Me Horowhenua Whakauru i Te Paroita Māori?
The intention of Māori Wards is to provide a way for councils to achieve fairer representation of Māori members of their communities, and ensure greater Māori participation and input into council decision making processes.
Māori Wards and constituencies are the local government equivalent of the Māori parliamentary electorates. They are called ‘Wards’ at city and district councils and ‘constituencies’ at regional councils.
Under the Local Electoral Act 2001, councils decide their own representation arrangements, including whether to establish Māori and/or general Wards and constituencies.
Māori Ward Options
There is no obligation on councils to consider Māori Wards or constituencies as a result of the recent legislative change.
The following options are available to Horowhenua District Council.
Council chooses to retain the status quo and have no Māori Wards for the 2022 elections.
- No staff or other Council resources are required
- This option enables Council plenty of time to engage with its Iwi partners ahead of the 2024-25 representation review, for the 2025 elections.
- Relying on Māori candidates standing in General Wards provides no guarantee that a Māori councillor will be elected.
- Lack of Māori representation increases the likelihood that Council decision making does not reflect the views and outcomes sought by Māori.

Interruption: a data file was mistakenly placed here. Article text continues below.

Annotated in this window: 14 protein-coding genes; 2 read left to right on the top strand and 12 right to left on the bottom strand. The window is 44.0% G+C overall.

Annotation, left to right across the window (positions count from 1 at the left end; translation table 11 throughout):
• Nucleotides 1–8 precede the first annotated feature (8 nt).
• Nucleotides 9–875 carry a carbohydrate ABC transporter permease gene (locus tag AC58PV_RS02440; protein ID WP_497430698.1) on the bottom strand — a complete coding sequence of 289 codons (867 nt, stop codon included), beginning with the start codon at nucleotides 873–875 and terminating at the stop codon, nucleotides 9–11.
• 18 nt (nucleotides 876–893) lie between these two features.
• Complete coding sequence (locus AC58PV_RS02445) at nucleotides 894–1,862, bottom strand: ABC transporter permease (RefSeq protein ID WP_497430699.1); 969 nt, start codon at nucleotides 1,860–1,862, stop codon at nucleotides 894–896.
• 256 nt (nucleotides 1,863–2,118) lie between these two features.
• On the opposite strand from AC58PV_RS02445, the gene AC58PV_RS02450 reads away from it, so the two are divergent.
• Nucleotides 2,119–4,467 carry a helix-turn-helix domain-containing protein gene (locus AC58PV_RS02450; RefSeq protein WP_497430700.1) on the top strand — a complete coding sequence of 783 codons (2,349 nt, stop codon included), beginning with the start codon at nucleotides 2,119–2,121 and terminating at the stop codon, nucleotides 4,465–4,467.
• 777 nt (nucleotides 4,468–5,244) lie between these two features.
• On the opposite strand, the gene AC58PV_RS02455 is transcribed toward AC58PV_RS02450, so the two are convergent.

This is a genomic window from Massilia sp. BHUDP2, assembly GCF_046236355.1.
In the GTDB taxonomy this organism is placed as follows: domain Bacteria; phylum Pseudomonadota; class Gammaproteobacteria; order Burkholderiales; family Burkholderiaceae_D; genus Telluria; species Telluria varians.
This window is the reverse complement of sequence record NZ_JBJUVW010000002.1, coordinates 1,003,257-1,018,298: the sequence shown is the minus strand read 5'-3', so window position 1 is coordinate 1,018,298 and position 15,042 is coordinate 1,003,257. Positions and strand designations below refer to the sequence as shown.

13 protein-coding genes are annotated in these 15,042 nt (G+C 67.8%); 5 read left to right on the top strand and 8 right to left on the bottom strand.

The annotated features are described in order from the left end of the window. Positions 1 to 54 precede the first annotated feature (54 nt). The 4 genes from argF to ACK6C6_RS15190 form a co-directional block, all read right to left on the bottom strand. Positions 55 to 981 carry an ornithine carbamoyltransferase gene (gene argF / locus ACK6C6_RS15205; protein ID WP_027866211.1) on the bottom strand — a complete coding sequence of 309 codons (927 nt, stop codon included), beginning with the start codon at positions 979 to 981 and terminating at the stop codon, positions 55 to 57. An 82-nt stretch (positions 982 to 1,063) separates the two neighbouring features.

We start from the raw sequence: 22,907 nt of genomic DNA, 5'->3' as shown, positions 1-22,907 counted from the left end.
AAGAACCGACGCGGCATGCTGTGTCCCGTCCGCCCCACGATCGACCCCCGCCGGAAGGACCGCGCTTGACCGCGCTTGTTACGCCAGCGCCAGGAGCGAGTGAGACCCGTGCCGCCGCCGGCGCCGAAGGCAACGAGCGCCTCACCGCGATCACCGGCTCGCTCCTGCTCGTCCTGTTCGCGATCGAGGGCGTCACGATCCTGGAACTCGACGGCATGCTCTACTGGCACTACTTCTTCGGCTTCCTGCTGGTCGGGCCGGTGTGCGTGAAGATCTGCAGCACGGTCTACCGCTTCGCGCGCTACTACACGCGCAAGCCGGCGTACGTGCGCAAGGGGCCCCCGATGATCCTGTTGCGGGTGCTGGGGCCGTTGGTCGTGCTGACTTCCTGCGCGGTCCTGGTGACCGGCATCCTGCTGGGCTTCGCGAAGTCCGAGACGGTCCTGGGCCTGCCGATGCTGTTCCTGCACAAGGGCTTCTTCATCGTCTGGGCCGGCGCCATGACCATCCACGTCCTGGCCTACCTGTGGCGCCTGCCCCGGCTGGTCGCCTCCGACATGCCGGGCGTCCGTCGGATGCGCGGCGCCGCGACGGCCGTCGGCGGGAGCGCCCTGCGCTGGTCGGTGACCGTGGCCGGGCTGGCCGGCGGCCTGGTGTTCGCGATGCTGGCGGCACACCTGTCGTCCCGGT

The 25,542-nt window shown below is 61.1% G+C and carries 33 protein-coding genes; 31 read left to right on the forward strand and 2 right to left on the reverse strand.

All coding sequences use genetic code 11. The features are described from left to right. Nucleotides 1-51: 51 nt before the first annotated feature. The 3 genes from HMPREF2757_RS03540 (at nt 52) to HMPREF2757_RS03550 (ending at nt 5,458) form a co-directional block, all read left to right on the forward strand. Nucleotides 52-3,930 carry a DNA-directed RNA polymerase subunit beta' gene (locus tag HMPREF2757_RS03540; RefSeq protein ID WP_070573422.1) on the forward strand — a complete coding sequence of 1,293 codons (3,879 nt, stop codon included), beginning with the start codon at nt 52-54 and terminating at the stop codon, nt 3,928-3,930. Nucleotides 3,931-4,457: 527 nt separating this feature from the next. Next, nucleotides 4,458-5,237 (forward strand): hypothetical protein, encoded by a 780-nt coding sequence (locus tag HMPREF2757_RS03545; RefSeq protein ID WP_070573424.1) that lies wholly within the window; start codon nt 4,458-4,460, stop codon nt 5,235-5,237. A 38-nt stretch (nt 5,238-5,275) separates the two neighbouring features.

- Lost opportunity to further Māori participation in local government and decision making.
- Possible damage to the Council/Iwi relationship as Council is not demonstrating its commitment to partnership.
- Less adherence to the principles of partnership, participation, protection and practice under Te Tiriti o Waitangi.
- Has potential to bring about an adverse reaction in the community where there is support to establish a Māori Ward.
Council chooses to establish a Māori Ward for the 2022 and 2025 elections.
- Recognises Council’s obligations under the LGA to increase participation of Māori in decision making and to recognise the diversity of its communities.
- Consistent with the principles under Te Tiriti o Waitangi.
- Ensures a Māori voice in the community is heard where fair representation may not otherwise be achieved.
- Recognises that non-Māori cannot fully represent the Māori position regarding issues at the table.
- Consistent with the Local Electoral Act 2001 to consider the principle of fair and effective representation for individuals and communities.
- Aligned with Council’s commitment to on-going development of the capacity of Māori to contribute to Council’s decision making processes.
- Strengthens relationship between Māori and Council.
- Has potential to bring about an adverse reaction in the community where there is opposition to establishing a Māori Ward.